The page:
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Publisher's Summary

Azadeh Moaveni was an American reporter in Tehran in 2005 covering the rise of Ahmadinejad when the unexpected happened - she met her soul mate, fell in love, and became pregnant. Facing an uncertain future and hiding her pregnancy from the religious authorities until she could marry, Moaveni was spied upon; her phone, tapped. Shortly after giving birth, she leaned that she would was soon to be arrested and sent to the notorious Evin prison. This is a powerful, poignant, often funny, but ultimately harrowing, story about a young woman facing her future in a very dangerous place.
©2009 Azadeh Moaveni; (P)2009 Blackstone Audio, Inc.
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Critic Reviews

"[A] story of coming-of-age in two cultures, [written] with a keen eye and a measured tone." (Publishers Weekly)
"This perfect blend of political commentary and social observation is an excellent choice for readers interested in going beyond the headlines to gain an in-depth understanding of twenty-first-century Iran." (Booklist)
"A rare, rich glimpse inside a closed society." (Kirkus Reviews)
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Customer Reviews

Most Helpful
3 out of 5 stars
By Ella on 04-10-09

What a history lesson!

I enjoy reading about middle east politics and the controversy that often revolves around Islam. There is no better way to learn than through the eyes of someone who lives it.

Azadeh Moaveni is a Time magazine correspondent from California who moves to Tehran to report from there. She is Iranian, as is her boyfriend and later husband. Being a woman in Iran has put road blocks, as well as fear into her job. The Iranian intelligence has even assigned Mr. X to make sure her reporting is acceptable to the government as he tries to keep her in line using scare tactics and threats.

This book is fairly current and explains the rise of Iranian President Ahmadinejad to power and what that meant for the Iranian people. I always read or heard news clips about how he wants to wipe Israel off the face of the earth, or about how he is building nuclear weapons. What this book taught me was hardships and struggles he continues to put his own people through.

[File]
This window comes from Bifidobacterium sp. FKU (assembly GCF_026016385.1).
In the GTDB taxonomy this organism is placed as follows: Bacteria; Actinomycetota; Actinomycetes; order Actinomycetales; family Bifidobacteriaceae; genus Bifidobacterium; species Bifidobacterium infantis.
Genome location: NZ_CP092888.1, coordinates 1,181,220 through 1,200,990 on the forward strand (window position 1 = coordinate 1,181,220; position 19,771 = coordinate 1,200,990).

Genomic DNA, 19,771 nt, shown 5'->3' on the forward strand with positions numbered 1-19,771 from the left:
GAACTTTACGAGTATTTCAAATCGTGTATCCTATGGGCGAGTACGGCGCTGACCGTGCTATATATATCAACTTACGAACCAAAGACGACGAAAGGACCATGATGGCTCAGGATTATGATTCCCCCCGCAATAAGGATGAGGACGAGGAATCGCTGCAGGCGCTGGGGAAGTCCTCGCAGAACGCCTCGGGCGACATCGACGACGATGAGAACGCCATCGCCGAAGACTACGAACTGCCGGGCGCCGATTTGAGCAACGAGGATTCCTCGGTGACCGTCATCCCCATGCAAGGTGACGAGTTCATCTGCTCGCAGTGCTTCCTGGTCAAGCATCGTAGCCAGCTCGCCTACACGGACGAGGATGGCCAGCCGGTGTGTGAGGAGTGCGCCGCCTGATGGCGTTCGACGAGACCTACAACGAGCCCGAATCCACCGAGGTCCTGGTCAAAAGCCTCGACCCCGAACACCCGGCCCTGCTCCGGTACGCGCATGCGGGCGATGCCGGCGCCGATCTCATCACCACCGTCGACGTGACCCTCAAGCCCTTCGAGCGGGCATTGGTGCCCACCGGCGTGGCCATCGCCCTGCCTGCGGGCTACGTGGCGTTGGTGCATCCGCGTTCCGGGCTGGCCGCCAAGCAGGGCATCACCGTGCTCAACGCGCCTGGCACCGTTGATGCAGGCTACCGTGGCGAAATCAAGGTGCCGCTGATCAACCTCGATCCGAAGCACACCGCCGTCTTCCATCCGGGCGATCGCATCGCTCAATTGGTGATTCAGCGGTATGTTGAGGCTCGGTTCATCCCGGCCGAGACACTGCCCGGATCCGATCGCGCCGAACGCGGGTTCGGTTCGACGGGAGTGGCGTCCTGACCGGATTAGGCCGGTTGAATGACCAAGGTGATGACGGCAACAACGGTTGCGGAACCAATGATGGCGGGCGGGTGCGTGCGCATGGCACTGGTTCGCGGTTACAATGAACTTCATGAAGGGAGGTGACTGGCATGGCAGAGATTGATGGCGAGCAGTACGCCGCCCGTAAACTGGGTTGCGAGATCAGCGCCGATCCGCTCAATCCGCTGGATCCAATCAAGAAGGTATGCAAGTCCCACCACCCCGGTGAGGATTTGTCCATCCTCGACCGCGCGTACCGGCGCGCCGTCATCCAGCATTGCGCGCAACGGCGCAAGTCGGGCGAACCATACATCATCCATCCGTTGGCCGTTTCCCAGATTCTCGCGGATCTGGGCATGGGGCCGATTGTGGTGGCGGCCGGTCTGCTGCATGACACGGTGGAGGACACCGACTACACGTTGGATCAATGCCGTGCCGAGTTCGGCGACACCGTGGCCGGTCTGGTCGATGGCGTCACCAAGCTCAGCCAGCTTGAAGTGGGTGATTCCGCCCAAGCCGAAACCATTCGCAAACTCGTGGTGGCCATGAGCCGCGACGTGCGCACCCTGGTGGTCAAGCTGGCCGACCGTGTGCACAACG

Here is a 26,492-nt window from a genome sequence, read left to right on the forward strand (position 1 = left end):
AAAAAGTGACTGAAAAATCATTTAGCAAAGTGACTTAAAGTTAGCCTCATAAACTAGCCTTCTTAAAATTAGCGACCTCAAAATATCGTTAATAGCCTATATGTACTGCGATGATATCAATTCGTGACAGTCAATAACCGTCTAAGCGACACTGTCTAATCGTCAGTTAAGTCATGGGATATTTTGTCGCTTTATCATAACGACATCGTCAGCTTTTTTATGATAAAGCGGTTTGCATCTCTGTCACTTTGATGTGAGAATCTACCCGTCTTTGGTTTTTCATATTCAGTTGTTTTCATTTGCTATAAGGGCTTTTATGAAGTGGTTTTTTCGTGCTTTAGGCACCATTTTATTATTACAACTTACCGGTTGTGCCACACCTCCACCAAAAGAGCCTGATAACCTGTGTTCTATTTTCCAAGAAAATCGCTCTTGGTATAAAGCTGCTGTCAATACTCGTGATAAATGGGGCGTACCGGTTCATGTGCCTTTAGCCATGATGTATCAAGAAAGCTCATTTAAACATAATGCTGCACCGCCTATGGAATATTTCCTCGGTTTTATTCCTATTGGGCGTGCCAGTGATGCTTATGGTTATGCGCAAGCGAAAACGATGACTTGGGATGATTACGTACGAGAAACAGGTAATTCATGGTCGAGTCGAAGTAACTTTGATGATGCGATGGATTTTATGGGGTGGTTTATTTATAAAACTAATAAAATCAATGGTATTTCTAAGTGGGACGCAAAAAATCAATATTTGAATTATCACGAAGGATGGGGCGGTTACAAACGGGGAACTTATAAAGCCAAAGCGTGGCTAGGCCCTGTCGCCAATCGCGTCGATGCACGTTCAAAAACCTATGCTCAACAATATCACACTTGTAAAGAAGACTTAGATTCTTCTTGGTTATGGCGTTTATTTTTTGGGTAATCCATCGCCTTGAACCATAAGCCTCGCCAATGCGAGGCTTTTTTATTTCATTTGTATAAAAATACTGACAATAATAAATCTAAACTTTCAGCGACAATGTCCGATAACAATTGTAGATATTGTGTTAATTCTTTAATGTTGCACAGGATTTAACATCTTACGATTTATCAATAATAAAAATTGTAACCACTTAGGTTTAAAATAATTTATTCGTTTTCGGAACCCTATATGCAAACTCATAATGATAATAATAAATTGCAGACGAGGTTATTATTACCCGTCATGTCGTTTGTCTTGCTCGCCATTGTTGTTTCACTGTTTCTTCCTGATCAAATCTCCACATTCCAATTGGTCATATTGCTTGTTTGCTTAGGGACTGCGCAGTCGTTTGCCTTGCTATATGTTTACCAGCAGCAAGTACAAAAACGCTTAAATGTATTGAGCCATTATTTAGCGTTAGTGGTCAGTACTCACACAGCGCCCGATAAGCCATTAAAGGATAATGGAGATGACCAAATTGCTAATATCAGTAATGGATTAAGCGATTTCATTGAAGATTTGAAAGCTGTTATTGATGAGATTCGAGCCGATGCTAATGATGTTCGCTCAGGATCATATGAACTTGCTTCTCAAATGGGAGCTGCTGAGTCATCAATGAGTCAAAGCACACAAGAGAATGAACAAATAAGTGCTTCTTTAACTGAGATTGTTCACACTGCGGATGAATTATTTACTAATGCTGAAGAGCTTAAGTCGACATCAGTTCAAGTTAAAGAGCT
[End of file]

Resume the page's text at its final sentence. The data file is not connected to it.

This book is more about the politics, culture and religion in the region, and less about Azadeh's "honeymoon" or love life. It explains why her relationship with her family and career are in jeopardy by doing her work in Tehran rather than outside of Iran. She is a brave woman who has made life choices based on the politics of the country, and of how Ahmadinejad has oppressed the Iranian woman. The picture she paints is almost like the woman are all prisoners in their own country.

Now for the narrator. I would have rather read this book. I found myself wishing it was over. Although the content delivered, the narrator did not. A monotone voice with no emotion or acting at all. It started to grate on my nerves. It might as well have been one of those computer voices reading to you. I gave this book 3 stars instead of 4 because of the narrator.

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5 of 5 people found this review helpful

3 out of 5 stars
By Dr. on 04-15-09

An Interesting but not Compelling Book

I downloaded this book without knowing a thing about it or the author. It is well written and the author has the advantage of being Iranian-American. Although the story is not particularly compelling, and it is never "gripping," it is nevertheless an insightful glimpse into contemporary Iran and what it is like to live under a theocracy. If you are not interested in contemporary Iran, however, this book will probably not hold your interest.

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3 of 3 people found this review helpful

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